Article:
Life on the Chrism Trail

Homily for Good Friday of the Lord’s Passion

April 2, 2021
St. Patrick Cathedral
Fort Worth, Texas

Isaiah 52:13-53:12
Psalm 31:2, 6, 12-13, 15-16, 17, 25
Hebrews 4:14-16; 5:7-9
John 18:1-19:42

“In the days when Christ was in the flesh, He offered prayers and supplications with loud cries and tears to the one who was able to save Him from death, and He was heard because of His reverence. Son though He was, He learned obedience from what He suffered; and when He was made perfect, He became the source of eternal salvation for all who obey Him.”

Pope Saint John Paul II reminded us on his visit to San Antonio, Texas in 1987, “We die in the physical body when all the energies of life are extinguished. We die through sin when love dies in us. Outside of love there is no life. If man opposes love and lives without love, death takes root in his soul and grows. For this reason, Christ cries out: ‘I give you a new commandment: love one another. Such as my love has been for you, so must your love be for each other’ (Io. 13, 34). The cry for love is the cry for life, for the victory of the soul over sin and death. The source of this victory is the Cross of Jesus Christ: His Death and His Resurrection.”

Because of the love of Christ displayed in laying down His life freely out of obedience to the will of the Father, human death dies. Eternal life wins through the actions of Christ’s love, most especially His death on a Cross. The victory of life over death is not an inevitability coming about for us simply through the passage of time. Freedom triumphs through obedience. Death is transformed in its defeat by Christ and becomes an expression of love when it is accepted by us in obedience and offered freely in imitation of, and with the help of Jesus. Good Friday shows us the extreme lengths that God goes to love us and even more to redeem in us humans the one way we can love Him in return: only through the fully human action of Jesus in obediently giving His life on the Cross.

With faith lived in the sacramental and moral practice of the Church, the sacrificial action of Christ on Calvary makes it possible for each of us to join Christ in the same offering of ourselves and our lives to God. We now can freely offer not just our material possessions or our time and talents, but ourselves to God in love. Through our faith and through the Eucharist we can join in the death of Jesus, so that our own human death is no longer our extinction, which would leave behind nothing more than the transitory memory others have of us. For the faithful and lovingly obedient Christian, death becomes the transition to resurrected life with God. The last enemy of mankind is vanquished by Christ. Our faith turns into hope through the power of the love of Jesus Christ.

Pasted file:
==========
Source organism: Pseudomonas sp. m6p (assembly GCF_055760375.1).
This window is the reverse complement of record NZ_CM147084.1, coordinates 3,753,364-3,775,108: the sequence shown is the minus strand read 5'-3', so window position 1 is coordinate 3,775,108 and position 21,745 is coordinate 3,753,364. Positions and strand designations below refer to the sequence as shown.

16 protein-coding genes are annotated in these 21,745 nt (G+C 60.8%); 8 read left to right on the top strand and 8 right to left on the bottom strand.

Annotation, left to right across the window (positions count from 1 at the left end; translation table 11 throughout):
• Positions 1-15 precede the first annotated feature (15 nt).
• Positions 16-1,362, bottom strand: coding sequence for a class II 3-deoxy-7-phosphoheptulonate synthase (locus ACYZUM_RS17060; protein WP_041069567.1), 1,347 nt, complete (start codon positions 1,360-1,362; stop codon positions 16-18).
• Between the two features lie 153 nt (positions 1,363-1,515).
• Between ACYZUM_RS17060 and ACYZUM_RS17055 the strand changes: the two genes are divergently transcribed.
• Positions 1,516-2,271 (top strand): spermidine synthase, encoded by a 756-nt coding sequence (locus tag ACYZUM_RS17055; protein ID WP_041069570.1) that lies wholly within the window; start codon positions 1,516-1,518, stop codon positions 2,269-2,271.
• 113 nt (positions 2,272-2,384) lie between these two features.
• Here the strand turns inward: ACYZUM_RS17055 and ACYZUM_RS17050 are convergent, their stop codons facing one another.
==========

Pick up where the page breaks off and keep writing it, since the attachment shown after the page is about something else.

Human life lived excellently is sweet and shines with translucence, but the words of the Canticle of Zachariah recorded in Luke’s Gospel remind us that even at its brightest and sweetest, human life is lived “in the shadow of death.” The darkness of human death, the pall it casts over human life, becomes the place where God’s love is most clearly shown to us, in the death of Christ, and through God’s mercy, in our own death. God’s power and love conquer even this. God went to this extreme in His power to redeem us — the blood of His own Son.

The Resurrection of Jesus shows us that death does not silence the final word. His resurrection shows what His words about life and morality recorded in the Gospels truly mean. And the words and actions of Christ were not just those of a prophet or a philosopher; they are the words and deeds of God himself, God incarnate, speaking to us and acting toward us as a human being in His own voice, the Son of God and the Word of God. They require more than acknowledgement, they require obedience, acceptance, and imitation.

Human life is short. Human life is fragile and prone to destruction through so many contingencies. The only thing that truly matters is not how others see us here, but how God sees us, and how we have carried out the natural and graced responsibilities of life. Each of us today ought to think about our own time to die, because we too will face Almighty God with the life that we have lived here. What sort of life will we give back to Him? May it be a life lived in the integrity of faith, hope, and charity, in fulfillment of our obligations to God, to His Church, to our country, and to one another.

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